A charged water-solid interface in contact with an electrolyte solution is referred to as the electrical double layer. Within the double layer, one layer refers to the charges at the solid surface, and the other to the diffuse layer in solution. Since there is a finite gap between the charge of the solid and the plane of origin of the diffuse layer, the diffuse layer potential is normally smaller than the potential of the solid surface. This difference can be enhanced by the presence of tightly bound ions to the surface.
A common way to estimate the diffuse layer potential is by electrophoresis. In the case of colloidal particles, one can measure the electrophoretic mobility (EM) in an electric field, and by invoking the standard electrokinetic model one can evaluate the surface potential, which is normally referred to as the ζ-potential. For weakly charged surfaces, the surface potential is proportional to the mobility. For more highly charged surfaces, the relation is nonlinear, and can be calculated within the so-called standard electrokinetic model . The plane of shear was suggested to be situated at some finite distance away from the surface, and this distance might be comparable to the size of few water molecules. One would thus expect that the magnitude of the ζ-potential should be in fact smaller as the one of the diffuse layer potential, or in the best case the same.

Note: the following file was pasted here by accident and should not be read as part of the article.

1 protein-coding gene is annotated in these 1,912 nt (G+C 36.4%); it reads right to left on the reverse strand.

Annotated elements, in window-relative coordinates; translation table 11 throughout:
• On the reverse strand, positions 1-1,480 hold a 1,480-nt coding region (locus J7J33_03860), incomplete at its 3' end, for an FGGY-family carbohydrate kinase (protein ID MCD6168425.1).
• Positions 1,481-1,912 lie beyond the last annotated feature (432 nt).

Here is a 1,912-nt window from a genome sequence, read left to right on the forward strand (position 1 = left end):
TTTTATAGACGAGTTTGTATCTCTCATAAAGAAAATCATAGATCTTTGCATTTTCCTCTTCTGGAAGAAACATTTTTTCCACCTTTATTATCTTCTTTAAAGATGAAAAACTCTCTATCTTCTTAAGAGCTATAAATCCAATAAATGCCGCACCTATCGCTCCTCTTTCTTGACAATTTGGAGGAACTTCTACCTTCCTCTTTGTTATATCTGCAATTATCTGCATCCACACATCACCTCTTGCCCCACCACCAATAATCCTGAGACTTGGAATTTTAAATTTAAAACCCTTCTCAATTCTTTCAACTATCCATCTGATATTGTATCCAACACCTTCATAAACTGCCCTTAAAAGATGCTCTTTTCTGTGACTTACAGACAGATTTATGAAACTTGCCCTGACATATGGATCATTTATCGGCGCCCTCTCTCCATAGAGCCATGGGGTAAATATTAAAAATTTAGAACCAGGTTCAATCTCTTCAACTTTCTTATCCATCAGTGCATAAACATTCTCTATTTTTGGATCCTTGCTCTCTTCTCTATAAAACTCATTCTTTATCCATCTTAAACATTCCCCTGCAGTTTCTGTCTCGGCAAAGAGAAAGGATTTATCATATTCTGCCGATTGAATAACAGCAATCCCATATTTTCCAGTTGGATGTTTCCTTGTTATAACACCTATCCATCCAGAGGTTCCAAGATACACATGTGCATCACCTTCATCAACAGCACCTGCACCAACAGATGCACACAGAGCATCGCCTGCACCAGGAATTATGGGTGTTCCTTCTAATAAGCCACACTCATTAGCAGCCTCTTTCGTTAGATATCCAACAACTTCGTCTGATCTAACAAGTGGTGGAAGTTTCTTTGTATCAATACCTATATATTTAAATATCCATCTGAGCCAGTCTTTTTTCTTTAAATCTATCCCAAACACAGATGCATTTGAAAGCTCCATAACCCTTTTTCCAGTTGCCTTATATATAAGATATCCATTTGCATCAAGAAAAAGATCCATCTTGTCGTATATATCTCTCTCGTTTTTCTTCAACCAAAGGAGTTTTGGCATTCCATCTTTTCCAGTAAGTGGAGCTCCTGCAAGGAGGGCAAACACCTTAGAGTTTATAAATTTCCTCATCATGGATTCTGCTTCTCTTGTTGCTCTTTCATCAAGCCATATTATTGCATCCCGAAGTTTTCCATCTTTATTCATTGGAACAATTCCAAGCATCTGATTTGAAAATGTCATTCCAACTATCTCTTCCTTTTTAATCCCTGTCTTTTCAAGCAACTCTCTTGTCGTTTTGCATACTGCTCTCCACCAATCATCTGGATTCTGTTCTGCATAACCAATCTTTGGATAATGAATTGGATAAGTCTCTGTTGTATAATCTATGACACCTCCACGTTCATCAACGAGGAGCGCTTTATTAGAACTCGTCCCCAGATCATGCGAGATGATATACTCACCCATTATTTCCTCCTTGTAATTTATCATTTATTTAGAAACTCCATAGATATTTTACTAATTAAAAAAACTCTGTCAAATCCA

Recently, an alternative way to measure the diffuse layer potential became available, namely by direct force measurements. One can measure the force between two charged colloidal particles with the atomic force microscope (AFM) [2,3]. From this force, one can extract the magnitude of the surface potential. For weakly charge surfaces, this force is proportional to the square of the surface potential.
With these two techniques at hand, one can measure the ζ-potential and the diffuse layer potential for the same particles independently. One would expect that these values should be the same, or eventually that the ζ-potential should be smaller in magnitude due to the finite distance of the plane of no shear. By combining these techniques, one should even be able to estimate the latter distance.
We compared the surface potentials determined by electrophoresis and by AFM force measurements, but the results caught us by surprise. The magnitude of the ζ-potential was actually larger than the diffuse layer potential measured by AFM. This effect was most pronounced for highly charged particle surfaces, while for weakly charged surfaces the agreement between these two techniques was very good [2,3]. The figures on the right show two examples of this behavior for bare sulfate and amidine latex particles.
Pavel Adam, Gregor Trefalt, and Michal Borkovec, April 29, 2014.
 Russel W. B., Saville D. A., Schowalter W. R.: Colloidal Dispersions. Cambridge: Cambridge University Press; 1989.
 Finessi M., Sinha P., Szilagyi I., Popa I., Maroni P., Borkovec M. (2011) Charge reversal of sulfate latex particles by adsorbed linear poly(ethylene imine) probed by multiparticle colloidal probe technique, J. Phys. Chem. B 115, 9098-9105, 10.1021/jp203514r.
 F. J. Montes Ruiz-Cabello, P. Maroni, M. Borkovec (2013) Direct measurements of forces between different charged colloidal particles and their prediction by the theory of Derjaguin, Landau, Verwey, and Overbeek (DLVO), J. Chem. Phys. 138, 234705, 10.1063/1.4810901.
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